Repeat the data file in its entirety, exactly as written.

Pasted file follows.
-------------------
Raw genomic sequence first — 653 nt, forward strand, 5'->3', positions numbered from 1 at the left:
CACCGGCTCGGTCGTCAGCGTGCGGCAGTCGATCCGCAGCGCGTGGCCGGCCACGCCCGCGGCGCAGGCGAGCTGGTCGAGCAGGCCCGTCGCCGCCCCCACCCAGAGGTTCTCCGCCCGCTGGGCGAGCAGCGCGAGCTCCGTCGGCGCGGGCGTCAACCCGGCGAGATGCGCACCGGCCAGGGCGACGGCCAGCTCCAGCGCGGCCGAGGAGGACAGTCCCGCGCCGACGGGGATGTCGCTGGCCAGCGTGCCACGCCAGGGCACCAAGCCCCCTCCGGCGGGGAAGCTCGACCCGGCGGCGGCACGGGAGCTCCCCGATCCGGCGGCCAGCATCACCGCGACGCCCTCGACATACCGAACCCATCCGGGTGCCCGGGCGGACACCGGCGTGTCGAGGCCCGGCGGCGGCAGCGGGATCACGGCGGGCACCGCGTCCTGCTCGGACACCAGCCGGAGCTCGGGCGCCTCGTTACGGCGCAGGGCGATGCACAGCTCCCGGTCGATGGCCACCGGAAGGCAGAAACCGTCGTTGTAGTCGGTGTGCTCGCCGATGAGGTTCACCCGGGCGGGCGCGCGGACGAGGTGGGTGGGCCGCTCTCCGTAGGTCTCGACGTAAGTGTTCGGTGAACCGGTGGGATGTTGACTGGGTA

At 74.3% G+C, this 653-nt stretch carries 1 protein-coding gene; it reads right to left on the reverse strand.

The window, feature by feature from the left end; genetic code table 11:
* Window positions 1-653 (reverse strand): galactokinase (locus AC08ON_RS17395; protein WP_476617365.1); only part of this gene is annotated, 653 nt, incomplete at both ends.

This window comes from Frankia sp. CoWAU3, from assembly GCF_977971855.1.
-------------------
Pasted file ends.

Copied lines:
Raw genomic sequence first — 653 nt, forward strand, 5'->3', positions numbered from 1 at the left:
CACCGGCTCGGTCGTCAGCGTGCGGCAGTCGATCCGCAGCGCGTGGCCGGCCACGCCCGCGGCGCAGGCGAGCTGGTCGAGCAGGCCCGTCGCCGCCCCCACCCAGAGGTTCTCCGCCCGCTGGGCGAGCAGCGCGAGCTCCGTCGGCGCGGGCGTCAACCCGGCGAGATGCGCACCGGCCAGGGCGACGGCCAGCTCCAGCGCGGCCGAGGAGGACAGTCCCGCGCCGACGGGGATGTCGCTGGCCAGCGTGCCACGCCAGGGCACCAAGCCCCCTCCGGCGGGGAAGCTCGACCCGGCGGCGGCACGGGAGCTCCCCGATCCGGCGGCCAGCATCACCGCGACGCCCTCGACATACCGAACCCATCCGGGTGCCCGGGCGGACACCGGCGTGTCGAGGCCCGGCGGCGGCAGCGGGATCACGGCGGGCACCGCGTCCTGCTCGGACACCAGCCGGAGCTCGGGCGCCTCGTTACGGCGCAGGGCGATGCACAGCTCCCGGTCGATGGCCACCGGAAGGCAGAAACCGTCGTTGTAGTCGGTGTGCTCGCCGATGAGGTTCACCCGGGCGGGCGCGCGGACGAGGTGGGTGGGCCGCTCTCCGTAGGTCTCGACGTAAGTGTTCGGTGAACCGGTGGGATGTTGACTGGGTA

At 74.3% G+C, this 653-nt stretch carries 1 protein-coding gene; it reads right to left on the reverse strand.

The window, feature by feature from the left end; genetic code table 11:
* Window positions 1-653 (reverse strand): galactokinase (locus AC08ON_RS17395; protein WP_476617365.1); only part of this gene is annotated, 653 nt, incomplete at both ends.

This window comes from Frankia sp. CoWAU3, from assembly GCF_977971855.1.